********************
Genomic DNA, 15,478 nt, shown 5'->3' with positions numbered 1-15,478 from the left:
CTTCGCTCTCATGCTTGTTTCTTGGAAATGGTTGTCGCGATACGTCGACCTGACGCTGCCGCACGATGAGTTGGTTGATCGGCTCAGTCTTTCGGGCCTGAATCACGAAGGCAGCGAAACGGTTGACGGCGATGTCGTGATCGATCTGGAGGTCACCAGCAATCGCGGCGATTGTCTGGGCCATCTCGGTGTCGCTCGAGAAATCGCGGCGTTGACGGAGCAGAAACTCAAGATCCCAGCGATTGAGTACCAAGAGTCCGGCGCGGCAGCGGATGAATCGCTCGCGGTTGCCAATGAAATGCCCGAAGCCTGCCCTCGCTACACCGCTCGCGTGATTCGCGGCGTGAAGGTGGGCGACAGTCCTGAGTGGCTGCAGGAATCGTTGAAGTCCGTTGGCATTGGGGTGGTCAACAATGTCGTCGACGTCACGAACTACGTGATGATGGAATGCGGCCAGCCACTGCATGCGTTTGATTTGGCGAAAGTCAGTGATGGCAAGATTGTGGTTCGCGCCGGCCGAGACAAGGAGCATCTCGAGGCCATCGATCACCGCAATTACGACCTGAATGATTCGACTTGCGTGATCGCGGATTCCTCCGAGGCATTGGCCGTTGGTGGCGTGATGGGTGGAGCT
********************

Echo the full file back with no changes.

Genomic DNA, 15,478 nt, shown 5'->3' with positions numbered 1-15,478 from the left:
CTTCGCTCTCATGCTTGTTTCTTGGAAATGGTTGTCGCGATACGTCGACCTGACGCTGCCGCACGATGAGTTGGTTGATCGGCTCAGTCTTTCGGGCCTGAATCACGAAGGCAGCGAAACGGTTGACGGCGATGTCGTGATCGATCTGGAGGTCACCAGCAATCGCGGCGATTGTCTGGGCCATCTCGGTGTCGCTCGAGAAATCGCGGCGTTGACGGAGCAGAAACTCAAGATCCCAGCGATTGAGTACCAAGAGTCCGGCGCGGCAGCGGATGAATCGCTCGCGGTTGCCAATGAAATGCCCGAAGCCTGCCCTCGCTACACCGCTCGCGTGATTCGCGGCGTGAAGGTGGGCGACAGTCCTGAGTGGCTGCAGGAATCGTTGAAGTCCGTTGGCATTGGGGTGGTCAACAATGTCGTCGACGTCACGAACTACGTGATGATGGAATGCGGCCAGCCACTGCATGCGTTTGATTTGGCGAAAGTCAGTGATGGCAAGATTGTGGTTCGCGCCGGCCGAGACAAGGAGCATCTCGAGGCCATCGATCACCGCAATTACGACCTGAATGATTCGACTTGCGTGATCGCGGATTCCTCCGAGGCATTGGCCGTTGGTGGCGTGATGGGTGGAGCT